During the feasts there are much merry-making: dancing, masquerades in which boys and girls changed clothes or dressed up in animal skins or masks – simultaneous marriages for an entire new generations – races and other sports, beauty contests, mock tournaments… it is the day of excess. Anything goes. This exuberance, this enormous orgy of eating and drinking – with no limits, no rules…
(Lefebvre, 1947, p202)

i see Lefebrve’s concept of “moments” as being very similar to some of our BDSM activities.

Modern society is full of established social rules and boxes that separate us in many different ways. BDSM activities often do the opposite, overturning the rules and creating “moments”. These “moments” of experience can be hard to explain, but this experience of satisfaction and blissfulness could often be part of what we call subspace or Top space. It certainly has a lot of similarity to Lefebrve’s concept of moments of “total man”, where “history ends”.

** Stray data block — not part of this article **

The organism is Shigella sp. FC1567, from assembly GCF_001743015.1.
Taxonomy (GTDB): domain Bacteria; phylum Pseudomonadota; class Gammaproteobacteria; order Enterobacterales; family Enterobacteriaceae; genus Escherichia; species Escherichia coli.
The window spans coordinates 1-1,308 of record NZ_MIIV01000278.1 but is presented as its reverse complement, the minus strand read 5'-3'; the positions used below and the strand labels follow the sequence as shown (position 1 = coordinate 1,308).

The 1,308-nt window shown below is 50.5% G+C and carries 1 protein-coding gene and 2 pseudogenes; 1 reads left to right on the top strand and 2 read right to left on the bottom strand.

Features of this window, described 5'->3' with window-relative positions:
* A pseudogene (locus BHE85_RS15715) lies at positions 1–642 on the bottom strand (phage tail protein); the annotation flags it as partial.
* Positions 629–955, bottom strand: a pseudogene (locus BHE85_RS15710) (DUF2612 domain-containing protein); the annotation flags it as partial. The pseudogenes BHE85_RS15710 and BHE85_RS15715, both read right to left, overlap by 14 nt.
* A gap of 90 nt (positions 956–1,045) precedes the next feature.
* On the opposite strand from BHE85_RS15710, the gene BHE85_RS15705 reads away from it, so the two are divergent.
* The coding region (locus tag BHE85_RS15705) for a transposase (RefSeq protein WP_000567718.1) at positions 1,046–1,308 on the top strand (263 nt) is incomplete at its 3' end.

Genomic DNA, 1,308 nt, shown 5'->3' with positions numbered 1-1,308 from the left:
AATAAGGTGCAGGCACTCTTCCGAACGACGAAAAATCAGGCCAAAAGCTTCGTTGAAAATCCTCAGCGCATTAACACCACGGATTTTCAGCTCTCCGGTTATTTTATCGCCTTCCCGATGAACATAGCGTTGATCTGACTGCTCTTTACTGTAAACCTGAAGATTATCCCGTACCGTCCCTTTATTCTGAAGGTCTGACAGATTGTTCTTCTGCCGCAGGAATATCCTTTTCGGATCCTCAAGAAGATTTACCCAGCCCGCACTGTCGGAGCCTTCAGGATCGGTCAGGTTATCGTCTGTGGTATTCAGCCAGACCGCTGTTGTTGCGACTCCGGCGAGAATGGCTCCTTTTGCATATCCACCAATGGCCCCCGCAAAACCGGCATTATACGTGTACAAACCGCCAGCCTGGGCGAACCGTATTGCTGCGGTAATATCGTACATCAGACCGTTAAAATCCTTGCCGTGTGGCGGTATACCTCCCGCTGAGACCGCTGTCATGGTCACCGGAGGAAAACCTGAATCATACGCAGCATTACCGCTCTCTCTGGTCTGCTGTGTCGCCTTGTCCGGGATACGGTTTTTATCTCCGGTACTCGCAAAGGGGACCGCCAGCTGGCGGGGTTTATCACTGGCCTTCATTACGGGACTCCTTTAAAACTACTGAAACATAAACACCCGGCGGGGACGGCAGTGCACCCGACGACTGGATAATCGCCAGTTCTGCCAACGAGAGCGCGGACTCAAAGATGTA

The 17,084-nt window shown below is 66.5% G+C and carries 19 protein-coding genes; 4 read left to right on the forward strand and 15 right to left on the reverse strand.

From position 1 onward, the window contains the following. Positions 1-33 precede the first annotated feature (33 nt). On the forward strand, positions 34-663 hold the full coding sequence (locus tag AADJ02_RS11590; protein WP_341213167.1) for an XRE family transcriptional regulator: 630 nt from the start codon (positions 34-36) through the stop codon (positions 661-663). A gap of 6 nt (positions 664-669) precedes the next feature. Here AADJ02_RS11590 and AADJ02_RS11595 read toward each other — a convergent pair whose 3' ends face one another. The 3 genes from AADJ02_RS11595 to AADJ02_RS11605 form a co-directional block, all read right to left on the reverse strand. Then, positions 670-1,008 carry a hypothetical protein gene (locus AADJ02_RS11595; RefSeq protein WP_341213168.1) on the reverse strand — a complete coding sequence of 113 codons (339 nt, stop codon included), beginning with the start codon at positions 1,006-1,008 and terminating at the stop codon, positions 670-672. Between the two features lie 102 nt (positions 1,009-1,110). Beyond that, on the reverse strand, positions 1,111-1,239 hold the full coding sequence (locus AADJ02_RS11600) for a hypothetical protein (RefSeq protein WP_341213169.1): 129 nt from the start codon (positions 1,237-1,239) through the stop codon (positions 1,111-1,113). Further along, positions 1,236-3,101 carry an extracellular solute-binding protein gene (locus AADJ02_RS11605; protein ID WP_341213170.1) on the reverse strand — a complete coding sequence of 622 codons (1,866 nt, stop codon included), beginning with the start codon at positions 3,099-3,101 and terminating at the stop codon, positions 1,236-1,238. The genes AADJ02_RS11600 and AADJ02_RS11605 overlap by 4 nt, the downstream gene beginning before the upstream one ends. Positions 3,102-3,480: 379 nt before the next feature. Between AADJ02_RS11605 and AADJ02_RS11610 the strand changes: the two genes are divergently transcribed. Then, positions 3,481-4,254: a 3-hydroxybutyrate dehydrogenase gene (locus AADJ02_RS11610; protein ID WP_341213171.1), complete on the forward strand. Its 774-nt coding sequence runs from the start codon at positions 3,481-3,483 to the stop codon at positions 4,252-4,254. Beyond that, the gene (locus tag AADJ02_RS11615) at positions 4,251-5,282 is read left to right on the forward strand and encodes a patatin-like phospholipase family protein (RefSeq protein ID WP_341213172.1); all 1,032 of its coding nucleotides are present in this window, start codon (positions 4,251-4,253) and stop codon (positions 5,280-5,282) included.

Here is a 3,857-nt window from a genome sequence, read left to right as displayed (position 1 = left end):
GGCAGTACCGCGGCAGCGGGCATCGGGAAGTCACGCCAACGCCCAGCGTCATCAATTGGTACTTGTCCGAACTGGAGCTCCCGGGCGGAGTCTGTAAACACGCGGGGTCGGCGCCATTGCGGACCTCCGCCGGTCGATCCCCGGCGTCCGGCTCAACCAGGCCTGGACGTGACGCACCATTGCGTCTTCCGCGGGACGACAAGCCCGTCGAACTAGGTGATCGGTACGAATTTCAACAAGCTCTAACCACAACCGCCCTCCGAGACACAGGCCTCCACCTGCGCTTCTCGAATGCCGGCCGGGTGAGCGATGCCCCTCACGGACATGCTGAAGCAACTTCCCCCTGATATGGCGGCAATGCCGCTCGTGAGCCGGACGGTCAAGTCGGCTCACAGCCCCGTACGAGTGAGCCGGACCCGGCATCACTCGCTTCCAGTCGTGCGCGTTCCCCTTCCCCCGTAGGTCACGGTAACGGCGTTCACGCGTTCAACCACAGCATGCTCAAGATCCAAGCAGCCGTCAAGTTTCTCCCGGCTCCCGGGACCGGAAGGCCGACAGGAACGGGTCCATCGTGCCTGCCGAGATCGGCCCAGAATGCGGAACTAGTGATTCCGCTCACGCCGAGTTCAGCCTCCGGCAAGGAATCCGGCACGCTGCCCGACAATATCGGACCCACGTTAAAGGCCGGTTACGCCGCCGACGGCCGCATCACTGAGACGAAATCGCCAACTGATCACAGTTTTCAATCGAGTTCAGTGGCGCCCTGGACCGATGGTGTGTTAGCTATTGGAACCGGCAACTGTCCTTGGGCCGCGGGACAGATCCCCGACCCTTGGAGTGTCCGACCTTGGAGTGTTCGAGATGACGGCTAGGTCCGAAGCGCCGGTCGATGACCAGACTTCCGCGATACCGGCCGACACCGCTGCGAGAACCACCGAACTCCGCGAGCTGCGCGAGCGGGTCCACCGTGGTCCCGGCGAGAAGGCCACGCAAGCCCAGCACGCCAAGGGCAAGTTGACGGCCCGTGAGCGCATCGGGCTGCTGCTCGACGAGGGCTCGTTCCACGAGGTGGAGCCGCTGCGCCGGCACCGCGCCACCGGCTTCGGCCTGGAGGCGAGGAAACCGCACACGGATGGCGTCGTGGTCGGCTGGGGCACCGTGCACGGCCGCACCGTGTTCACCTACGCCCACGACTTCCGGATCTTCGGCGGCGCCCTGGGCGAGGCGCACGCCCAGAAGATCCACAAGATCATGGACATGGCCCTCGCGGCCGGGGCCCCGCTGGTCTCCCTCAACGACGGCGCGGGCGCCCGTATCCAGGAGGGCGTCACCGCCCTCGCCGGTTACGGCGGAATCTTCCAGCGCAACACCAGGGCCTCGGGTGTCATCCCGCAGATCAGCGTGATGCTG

In BDSM subculture, we overturn social taboo and do the opposite, in a private (or public safe space depending on where you are located). The Nazi’s power of fascism is deemed offensive by many, yet in BDSM activities we might put on that Nazi uniform and transgress that act of offense to feel powerful, and something else. That “something else” might be considered as Lefebvre’s moments of totality.

Societal taboos like slavery, racism, sexism or any form of polite social rule can be overturned in BDSM practices.

And, as we journey through the moments, we also may experience strange feelings of “subdrop” or “Domdrop”. Perhaps that is our mental being, that has achieved a moment of “totality” in modern society, struggling to get back to the modern setting of alienation and rules. We are reluctant to talk to our friends and family, and just want to dwell for a while in that BDSM space. Perhaps that is our desire for “totality”. Maybe that totality really does take us closer to the Gods, even if it’s just for a short time.

The following is a few videos that I discovered from Youtube, they are kind of fun to watch.


Artwork by Vilela Valentin



• Ben Highmore – Everyday Life and Cultural Theory. Abingdon, Oxon: Routledge, 2002. 10–26
• Henri Lefebvre – Critique of Everyday Life (1947)